The following WAZ/OSCE agreement ‘Principles for guaranteeing editorial independence’ was signed by WAZ Media Managing Director Bodo Hombach together with OSCE representative Freimut Duve in July 2003.
Principles for guaranteeing editorial independence
Proposed by the OSCE Representative on Freedom of the Media
Over the past years, foreign companies have started investing in the media in the emerging democracies. In several countries, foreign ownership is generally high with control exercised over the majority of the print media. In the history of Europe’s constitutional culture media play an important and indispensable role for the development of our democracies. The role and therefore the responsibility of the owners of journalistic media go far beyond other market-oriented industrial products. In some Western democracies this difference is marked by special tax allowances.
These are the reasons why the OSCE Representative on Freedom of the Media is monitoring the situation closely. In general he does not get involved in cases where foreign ownership of media is in line with domestic legislation. However, potential reasons for concern exist, especially regarding the editorial policies of the journalistic media in light of the often fragile state of democracy and rule of law. On the other hand freedom of the media can he strengthened by in vestments in the media.
The OSCE Representative on Freedom of the Media has approached media companies with international business interests to agree to observe the following principles:
- The ownership structure of all journalistic media, including those that are partly or solely owned by foreign investors, must be known by the public.
- On the editorial independence of the journalistic media, a common code of conduct should be reached between the staff and the board of directors on basic journalistic principles. This common code of conduct shall at least contain the following principles:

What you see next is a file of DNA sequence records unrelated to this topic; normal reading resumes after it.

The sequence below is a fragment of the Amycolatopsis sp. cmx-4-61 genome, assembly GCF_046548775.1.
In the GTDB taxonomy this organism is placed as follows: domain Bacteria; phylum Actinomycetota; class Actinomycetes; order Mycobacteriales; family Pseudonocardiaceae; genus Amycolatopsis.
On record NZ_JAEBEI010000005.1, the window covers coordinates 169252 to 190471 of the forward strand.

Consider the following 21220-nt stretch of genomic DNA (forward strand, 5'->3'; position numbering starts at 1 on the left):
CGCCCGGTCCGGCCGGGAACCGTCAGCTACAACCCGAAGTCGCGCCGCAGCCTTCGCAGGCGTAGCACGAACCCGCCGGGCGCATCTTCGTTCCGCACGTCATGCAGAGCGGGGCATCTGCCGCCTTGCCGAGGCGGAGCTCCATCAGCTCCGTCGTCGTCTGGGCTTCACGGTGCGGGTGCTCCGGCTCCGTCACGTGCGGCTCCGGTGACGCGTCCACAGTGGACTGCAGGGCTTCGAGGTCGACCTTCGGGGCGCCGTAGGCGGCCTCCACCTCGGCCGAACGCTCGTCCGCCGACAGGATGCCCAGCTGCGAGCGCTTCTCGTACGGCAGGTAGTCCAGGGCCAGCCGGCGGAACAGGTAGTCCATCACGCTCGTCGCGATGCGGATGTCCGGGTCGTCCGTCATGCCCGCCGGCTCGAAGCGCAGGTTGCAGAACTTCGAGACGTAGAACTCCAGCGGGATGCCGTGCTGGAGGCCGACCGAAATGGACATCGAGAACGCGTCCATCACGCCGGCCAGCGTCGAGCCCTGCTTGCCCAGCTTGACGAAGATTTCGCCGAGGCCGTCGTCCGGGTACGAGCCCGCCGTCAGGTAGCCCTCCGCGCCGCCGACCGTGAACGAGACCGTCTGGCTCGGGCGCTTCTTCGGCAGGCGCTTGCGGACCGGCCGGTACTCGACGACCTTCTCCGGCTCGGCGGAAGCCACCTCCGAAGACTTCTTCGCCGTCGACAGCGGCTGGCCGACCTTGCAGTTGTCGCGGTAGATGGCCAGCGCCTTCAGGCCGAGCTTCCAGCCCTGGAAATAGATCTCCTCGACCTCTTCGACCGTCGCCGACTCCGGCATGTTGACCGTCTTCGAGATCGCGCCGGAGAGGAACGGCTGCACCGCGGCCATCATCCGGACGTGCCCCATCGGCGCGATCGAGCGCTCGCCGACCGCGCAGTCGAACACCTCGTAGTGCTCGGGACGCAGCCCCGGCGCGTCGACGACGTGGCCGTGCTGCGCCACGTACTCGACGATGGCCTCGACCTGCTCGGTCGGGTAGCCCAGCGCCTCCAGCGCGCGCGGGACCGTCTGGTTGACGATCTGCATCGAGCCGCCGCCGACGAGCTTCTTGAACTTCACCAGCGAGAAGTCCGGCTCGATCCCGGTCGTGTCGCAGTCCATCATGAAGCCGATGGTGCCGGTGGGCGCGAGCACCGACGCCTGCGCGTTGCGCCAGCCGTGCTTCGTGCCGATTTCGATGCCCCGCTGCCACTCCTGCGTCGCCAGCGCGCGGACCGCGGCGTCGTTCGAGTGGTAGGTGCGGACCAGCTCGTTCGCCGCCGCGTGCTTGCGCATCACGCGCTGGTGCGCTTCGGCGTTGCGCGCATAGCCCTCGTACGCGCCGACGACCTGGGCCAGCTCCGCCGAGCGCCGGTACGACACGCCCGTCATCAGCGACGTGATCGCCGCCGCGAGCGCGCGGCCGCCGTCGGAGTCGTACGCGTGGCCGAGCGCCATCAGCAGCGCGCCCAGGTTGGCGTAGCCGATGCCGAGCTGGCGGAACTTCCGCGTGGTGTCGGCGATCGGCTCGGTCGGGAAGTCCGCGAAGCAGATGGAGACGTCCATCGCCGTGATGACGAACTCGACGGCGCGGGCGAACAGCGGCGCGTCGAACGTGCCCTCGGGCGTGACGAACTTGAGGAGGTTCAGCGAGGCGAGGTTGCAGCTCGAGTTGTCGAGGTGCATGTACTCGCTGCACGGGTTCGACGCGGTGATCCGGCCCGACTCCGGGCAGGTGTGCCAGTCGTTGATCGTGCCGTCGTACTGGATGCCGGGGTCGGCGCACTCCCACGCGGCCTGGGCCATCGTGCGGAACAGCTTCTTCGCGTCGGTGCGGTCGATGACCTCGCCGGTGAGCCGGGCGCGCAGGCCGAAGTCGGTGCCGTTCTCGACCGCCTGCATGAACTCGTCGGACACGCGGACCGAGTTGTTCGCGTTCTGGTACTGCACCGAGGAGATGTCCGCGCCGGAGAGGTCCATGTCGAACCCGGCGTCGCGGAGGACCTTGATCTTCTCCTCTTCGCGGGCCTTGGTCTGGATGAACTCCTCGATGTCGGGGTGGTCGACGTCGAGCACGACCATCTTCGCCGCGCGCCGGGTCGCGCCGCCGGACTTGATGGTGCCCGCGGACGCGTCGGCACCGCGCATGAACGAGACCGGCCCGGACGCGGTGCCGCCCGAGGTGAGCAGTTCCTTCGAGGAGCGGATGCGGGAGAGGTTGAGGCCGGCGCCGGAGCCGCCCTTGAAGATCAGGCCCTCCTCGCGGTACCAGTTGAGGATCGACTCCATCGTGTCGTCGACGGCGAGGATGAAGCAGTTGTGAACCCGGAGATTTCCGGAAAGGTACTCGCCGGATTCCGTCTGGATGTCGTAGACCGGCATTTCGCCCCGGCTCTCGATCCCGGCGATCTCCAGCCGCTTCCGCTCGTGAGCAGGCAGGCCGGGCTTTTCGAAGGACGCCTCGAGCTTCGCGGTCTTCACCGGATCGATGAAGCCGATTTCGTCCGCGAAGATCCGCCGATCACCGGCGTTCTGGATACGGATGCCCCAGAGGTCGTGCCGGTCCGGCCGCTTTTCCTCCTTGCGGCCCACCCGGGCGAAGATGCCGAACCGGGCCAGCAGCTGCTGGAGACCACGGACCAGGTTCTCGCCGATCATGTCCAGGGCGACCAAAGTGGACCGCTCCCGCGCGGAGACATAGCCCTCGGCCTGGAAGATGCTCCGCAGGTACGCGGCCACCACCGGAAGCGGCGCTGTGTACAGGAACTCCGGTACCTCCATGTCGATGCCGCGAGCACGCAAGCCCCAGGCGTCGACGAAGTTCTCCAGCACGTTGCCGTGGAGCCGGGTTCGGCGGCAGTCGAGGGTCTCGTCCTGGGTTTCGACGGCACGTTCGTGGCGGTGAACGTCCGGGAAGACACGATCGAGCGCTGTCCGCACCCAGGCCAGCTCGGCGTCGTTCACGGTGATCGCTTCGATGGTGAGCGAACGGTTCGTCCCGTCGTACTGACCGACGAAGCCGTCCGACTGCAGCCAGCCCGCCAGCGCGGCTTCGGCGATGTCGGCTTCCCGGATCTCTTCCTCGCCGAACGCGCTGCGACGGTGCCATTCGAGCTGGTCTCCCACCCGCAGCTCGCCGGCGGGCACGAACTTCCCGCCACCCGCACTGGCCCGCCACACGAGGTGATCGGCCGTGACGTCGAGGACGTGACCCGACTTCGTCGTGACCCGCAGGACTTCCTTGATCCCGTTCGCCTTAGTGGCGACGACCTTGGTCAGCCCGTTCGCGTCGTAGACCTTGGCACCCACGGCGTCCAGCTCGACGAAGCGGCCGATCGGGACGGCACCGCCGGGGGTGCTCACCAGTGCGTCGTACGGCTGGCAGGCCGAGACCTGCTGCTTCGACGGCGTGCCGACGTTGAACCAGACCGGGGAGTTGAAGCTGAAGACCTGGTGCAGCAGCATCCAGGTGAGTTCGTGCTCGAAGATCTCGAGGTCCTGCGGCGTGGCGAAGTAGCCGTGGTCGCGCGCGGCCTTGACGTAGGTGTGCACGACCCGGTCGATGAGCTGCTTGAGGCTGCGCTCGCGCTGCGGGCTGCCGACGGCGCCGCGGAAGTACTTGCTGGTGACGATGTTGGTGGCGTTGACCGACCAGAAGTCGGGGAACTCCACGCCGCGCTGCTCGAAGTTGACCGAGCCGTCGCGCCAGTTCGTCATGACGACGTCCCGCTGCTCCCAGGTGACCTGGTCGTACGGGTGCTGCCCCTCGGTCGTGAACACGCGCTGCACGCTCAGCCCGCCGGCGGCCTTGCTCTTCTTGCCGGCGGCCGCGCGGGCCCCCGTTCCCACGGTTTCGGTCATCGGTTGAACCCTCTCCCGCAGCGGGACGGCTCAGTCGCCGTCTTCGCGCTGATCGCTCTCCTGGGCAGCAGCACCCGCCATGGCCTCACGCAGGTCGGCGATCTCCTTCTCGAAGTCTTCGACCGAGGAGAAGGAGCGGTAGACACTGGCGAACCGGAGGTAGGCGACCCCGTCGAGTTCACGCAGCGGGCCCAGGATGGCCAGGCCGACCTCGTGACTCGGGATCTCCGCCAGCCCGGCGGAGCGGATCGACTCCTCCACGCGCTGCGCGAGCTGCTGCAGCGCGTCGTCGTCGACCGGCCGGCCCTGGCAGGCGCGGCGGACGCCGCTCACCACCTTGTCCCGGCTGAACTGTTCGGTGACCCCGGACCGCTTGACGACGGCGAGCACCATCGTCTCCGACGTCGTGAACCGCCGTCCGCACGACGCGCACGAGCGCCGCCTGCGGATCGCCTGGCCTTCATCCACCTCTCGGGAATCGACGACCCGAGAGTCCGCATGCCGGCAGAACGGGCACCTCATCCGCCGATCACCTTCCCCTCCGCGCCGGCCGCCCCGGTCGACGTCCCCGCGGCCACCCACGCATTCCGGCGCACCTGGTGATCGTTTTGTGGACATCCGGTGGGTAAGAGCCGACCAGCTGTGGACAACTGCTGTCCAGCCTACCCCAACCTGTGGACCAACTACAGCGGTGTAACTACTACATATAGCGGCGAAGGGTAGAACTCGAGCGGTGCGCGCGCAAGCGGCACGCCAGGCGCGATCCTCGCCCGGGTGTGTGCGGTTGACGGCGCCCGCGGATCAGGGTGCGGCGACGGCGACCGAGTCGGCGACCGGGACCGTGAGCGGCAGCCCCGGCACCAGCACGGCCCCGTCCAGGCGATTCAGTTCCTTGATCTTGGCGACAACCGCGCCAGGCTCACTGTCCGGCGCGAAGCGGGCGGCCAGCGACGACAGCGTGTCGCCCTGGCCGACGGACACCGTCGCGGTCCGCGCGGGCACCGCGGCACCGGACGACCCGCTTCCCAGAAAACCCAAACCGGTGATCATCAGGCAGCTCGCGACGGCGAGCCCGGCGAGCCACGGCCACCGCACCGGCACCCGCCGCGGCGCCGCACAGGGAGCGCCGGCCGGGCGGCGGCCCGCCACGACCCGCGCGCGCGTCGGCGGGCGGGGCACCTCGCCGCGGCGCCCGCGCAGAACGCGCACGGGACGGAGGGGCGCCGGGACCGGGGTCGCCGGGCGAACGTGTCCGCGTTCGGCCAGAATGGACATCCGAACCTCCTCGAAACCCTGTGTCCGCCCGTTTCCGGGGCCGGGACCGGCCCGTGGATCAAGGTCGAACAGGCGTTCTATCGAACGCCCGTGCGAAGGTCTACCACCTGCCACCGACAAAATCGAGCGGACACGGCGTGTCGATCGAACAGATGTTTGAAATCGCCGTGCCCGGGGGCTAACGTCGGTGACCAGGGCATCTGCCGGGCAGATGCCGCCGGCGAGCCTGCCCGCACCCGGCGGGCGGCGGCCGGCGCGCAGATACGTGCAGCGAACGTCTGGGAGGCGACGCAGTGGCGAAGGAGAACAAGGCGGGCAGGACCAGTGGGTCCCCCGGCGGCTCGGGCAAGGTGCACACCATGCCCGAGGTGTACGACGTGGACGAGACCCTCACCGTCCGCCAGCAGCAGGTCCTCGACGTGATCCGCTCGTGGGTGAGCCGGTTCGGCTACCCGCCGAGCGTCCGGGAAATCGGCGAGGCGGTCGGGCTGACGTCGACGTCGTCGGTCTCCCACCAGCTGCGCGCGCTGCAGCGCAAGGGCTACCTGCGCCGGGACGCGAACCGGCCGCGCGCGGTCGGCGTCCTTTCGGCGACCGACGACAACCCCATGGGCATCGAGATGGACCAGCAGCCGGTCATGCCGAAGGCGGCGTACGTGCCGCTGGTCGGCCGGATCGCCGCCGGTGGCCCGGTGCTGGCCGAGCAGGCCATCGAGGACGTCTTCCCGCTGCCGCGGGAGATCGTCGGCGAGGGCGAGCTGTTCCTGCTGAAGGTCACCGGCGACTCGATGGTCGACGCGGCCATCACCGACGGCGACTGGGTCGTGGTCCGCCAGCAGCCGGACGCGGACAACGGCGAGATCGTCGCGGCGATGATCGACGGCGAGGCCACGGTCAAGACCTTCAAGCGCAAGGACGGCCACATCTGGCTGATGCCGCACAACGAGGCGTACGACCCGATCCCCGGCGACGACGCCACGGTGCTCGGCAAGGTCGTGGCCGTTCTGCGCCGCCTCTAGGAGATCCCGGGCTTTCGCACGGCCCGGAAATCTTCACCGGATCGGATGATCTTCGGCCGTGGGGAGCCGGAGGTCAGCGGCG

- standing up for human rights.
- standing up for the fundamental democratic rights, the parliamentary system and international understanding, as laid down in the United Nations Charter.
- fighting totalitarian activities of any political tendency.
- fighting any nationalist or racial discrimination.
- Any institutional political affiliation of a journalistic media should be clearly and publicly stated.
- Should cases of the dismissal of editors-in-chief be controversial, they could be brought before the Representative on Freedom of the Media who would, upon request by one of the parties involved, act as arbitrator, which shall be limited to journalistic matters. He or she would speak out in favour or against the dismissal on the basis of the journalistic principles referred to in the mandate(1). This, however, shall not affect the right to dismiss the editor-in-chief for serious non-journalistic reasons. Furthermore, it shall not exclude the ordinary jurisdiction.
- Where a company holds more than one title, it commits itself to safeguarding journalistic independence and plurality as a contribution to democratisation and to strengthening freedom of the media.
1) “The OSCE Representative on Freedom of the Media may at all times collect and receive from participating States and other interested parties (e.g. from organisations or institutions, from media and their representatives, and from relevant NGOs) requests, suggestions and comments related to strengthening and further developing compliance with relevant OSCE principles and commitments, including alleged serious instances of intolerance by participation States which utilise media in violation of the principles referred to in the Budapest Document, Chapter VIII, paragraph 25, and in the Decisions of the Rome Council Meeting, Chapter X. He or she may forward requests, suggestions and comments to the Permanent Council recommending further action where appropriate”.